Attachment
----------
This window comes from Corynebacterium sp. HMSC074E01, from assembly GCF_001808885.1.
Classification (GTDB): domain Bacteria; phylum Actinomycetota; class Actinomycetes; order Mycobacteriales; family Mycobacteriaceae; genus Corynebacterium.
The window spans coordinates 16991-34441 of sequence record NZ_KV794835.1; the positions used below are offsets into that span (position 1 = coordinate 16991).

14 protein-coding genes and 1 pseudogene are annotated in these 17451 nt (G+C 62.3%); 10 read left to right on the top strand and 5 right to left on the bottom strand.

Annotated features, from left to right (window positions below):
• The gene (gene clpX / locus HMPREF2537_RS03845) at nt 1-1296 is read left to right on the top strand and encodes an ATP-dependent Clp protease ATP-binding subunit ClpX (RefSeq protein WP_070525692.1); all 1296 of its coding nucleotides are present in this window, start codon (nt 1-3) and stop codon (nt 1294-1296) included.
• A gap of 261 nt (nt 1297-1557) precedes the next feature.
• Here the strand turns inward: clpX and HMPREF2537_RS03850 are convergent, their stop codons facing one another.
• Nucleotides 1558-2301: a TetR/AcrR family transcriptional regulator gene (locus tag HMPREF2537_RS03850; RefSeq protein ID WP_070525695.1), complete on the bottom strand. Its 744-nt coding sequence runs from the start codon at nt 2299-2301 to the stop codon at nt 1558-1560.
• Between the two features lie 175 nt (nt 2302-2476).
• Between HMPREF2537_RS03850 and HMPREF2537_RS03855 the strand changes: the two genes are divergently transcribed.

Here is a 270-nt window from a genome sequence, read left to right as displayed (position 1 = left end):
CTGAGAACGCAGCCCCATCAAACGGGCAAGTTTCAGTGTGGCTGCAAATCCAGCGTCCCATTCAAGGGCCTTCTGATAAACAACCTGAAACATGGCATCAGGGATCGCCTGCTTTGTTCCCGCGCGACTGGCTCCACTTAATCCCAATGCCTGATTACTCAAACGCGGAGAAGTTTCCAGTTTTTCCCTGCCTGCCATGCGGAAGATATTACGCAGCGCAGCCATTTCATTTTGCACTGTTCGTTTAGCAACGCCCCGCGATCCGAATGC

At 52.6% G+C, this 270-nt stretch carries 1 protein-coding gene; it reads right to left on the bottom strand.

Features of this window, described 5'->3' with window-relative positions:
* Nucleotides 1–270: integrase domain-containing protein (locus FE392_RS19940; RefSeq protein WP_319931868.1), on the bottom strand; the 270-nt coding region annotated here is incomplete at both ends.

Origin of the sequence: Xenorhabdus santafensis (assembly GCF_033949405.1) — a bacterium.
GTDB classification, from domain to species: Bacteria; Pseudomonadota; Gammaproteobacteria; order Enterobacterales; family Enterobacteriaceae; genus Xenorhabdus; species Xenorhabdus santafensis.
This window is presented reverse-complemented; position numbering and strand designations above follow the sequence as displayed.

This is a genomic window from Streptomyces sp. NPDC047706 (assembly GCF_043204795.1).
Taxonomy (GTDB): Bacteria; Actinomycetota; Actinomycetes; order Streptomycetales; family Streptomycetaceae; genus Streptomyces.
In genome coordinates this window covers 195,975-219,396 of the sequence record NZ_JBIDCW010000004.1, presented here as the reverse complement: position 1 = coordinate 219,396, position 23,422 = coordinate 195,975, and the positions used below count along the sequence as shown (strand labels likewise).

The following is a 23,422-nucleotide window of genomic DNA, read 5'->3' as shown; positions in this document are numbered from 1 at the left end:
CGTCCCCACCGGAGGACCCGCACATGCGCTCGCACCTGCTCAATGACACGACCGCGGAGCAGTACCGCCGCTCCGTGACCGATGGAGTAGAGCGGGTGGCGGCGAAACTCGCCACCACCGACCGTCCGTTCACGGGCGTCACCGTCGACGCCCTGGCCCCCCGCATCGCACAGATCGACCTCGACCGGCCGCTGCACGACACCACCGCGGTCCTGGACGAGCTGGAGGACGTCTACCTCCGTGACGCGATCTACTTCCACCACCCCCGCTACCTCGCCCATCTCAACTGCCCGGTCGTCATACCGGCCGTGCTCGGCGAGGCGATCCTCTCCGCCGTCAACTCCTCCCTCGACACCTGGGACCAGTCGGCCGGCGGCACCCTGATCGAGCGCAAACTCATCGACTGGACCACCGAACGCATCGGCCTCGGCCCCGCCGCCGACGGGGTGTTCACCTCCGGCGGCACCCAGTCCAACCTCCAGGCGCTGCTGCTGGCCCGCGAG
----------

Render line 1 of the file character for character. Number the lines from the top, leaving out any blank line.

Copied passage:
This window comes from Corynebacterium sp. HMSC074E01, from assembly GCF_001808885.1.